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Like mother, like daughter.

A recent UK survey found teenage girls are more than twice as likely to engage in dieting if their mother has a disjointed relationship with food. This came as no surprise to me for one of the premises explored in my book, The Butterfly Effect, is that whilst in many ways it would be seductive to think the hard work of feminism has been done (we have a female Prime Minister, a female Governor General…)  we have not yet managed to make much more than a crack in our own bathroom mirrors, our self-imposed glass ceilings. I am left wondering how we can expect the next generation of women – our girls – to step up and change the world when we too are preoccupied with wanting to change ourselves, and obsessed with achieving air-brushed perfection. Business woman I have met have said things to me like: “Why is it that I can run a highly successful company and complete an MBA, yet I still can’t manage to not feel guilty every time I eat a Tim-Tam?”. Mothers say things to me like: ” Why is it that my daughter doesn’t realise how gorgeous she is? I mean if I looked as beautiful and thin as she does I would be happy!”

Many of us tell our daughters they do not need to change in order to be beautiful, while we rush for Botox. We tell them inner beauty counts, while we devour magazines that tell us beauty is really only about air-brushed perfection after all. If even the grown-ups are struggling, is it any wonder that our daughters are? Girls cannot be what they cannot see.

The Australian Women’s Weekly Online recently asked me to offer readers advice on how they could help their daughters develop a positive body image. This is urgent and important work given that yet again Mission Australia’s annual Youth Survey shows that for this generation of young people, body image remains the number one concern.

My advice to mothers can be read in full here. The number one message I wanted women to receive? Be a good role model. What we have to do for our daughters is to show them that we love ourselves. This is important business. It’s not just about healing us; it’s about healing our daughters.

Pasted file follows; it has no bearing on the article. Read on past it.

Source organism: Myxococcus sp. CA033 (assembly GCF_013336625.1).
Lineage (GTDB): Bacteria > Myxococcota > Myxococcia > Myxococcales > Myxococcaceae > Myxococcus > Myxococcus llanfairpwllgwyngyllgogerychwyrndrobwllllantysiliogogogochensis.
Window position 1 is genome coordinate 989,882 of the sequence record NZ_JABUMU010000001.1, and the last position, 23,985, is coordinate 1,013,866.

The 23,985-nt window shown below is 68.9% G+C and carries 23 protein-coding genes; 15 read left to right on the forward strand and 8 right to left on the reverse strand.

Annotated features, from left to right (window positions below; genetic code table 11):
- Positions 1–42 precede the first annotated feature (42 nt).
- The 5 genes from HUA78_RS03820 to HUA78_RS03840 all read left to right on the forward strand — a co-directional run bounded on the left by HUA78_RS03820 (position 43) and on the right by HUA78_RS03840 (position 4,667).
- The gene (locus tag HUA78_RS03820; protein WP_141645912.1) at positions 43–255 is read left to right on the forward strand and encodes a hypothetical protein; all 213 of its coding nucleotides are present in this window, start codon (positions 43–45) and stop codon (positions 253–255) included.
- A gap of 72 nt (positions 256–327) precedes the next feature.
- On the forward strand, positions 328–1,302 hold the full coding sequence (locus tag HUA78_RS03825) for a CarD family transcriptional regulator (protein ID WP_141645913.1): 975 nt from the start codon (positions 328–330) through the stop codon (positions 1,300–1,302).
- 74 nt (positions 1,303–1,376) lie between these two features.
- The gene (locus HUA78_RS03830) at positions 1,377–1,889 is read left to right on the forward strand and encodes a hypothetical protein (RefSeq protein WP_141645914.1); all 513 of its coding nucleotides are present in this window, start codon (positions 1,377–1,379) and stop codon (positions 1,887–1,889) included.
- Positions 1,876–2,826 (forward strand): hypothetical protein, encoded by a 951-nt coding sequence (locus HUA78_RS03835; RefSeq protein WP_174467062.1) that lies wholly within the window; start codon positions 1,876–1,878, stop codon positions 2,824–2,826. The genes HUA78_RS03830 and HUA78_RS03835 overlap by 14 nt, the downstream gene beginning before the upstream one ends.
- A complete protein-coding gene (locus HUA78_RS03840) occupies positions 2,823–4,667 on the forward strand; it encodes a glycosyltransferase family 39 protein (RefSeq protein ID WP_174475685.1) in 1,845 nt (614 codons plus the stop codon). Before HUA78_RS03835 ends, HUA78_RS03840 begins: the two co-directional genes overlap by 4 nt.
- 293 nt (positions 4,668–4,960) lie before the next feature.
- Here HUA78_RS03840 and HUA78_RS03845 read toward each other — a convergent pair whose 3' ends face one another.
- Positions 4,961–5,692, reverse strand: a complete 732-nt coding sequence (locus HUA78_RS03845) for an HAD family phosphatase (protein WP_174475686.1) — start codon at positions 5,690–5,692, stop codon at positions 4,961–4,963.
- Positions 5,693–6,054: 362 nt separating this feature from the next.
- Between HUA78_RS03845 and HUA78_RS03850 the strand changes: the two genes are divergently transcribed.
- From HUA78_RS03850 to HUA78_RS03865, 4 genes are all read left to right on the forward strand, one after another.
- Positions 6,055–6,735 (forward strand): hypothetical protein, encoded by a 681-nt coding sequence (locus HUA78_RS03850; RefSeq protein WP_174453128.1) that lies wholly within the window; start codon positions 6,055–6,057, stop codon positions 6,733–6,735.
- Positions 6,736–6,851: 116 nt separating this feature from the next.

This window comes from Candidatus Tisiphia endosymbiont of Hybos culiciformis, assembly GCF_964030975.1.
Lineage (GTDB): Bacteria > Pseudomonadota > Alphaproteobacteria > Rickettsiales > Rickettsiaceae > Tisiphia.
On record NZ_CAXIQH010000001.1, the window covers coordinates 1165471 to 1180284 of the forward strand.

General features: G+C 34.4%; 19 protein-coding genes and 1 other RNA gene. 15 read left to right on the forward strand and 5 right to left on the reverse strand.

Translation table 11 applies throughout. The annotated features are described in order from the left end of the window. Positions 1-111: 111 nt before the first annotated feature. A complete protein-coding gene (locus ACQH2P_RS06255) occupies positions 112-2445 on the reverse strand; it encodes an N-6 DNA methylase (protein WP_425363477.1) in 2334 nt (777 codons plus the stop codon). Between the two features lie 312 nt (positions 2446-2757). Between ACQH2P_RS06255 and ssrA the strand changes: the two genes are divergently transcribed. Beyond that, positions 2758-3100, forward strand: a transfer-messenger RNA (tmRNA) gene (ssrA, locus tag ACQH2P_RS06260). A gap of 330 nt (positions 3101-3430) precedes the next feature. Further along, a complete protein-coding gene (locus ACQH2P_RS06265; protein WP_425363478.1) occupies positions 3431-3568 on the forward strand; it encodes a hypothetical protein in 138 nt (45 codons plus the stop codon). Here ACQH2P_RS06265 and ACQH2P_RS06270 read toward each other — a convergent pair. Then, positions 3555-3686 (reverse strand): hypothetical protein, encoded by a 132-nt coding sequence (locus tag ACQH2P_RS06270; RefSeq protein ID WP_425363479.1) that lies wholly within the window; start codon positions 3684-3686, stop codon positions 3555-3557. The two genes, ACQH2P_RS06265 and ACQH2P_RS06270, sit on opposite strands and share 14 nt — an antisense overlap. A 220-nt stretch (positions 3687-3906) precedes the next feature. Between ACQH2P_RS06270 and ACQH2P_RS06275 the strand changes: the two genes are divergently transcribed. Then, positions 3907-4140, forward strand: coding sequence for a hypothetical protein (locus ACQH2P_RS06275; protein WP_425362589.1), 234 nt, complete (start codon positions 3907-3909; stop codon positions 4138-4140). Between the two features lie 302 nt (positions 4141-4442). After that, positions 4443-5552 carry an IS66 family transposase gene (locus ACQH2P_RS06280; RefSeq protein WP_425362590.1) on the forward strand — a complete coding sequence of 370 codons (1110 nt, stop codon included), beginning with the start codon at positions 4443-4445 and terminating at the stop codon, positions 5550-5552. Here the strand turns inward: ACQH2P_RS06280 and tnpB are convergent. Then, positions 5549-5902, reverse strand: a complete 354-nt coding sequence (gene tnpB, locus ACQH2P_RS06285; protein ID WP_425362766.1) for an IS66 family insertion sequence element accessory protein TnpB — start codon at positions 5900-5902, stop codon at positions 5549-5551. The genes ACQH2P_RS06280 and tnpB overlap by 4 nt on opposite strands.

When it comes to body image angst and being seduced by the diet industry’s seductive promise of a better life through a new-and-improved body, it seems that in many significant ways we are far more like our daughters than we are different. How desperately sad. But this recognition of sameness is also full of possibility. If we accept that the issues we need to work on affect all girls and women, then we have the opportunity to sort this mess out alongside our daughters. We no longer need to maintain the ‘Mother knows best’ facade and try to ‘fix’ everything for them. Or worse still, rage at their unhealthy behaviours, which really only parallel our own – how teen girls hate hypocrisy! We can join our daughters and work together on something greater; we can together find new connections and deeper mutual understandings.

I discussed this very issue on Mornings With Kerri-Anne today. I’d love to hear how you are showing the young women in your life that loving ourselves is not the ultimate crime (remember those schoolyards taunts? “She so loves herself!”, “She thinks she is all that!”) and that women do not need to take up less and less space.

Published inAdvertisingBeauty IndustryBody ImageEating DisordersFeminismParents

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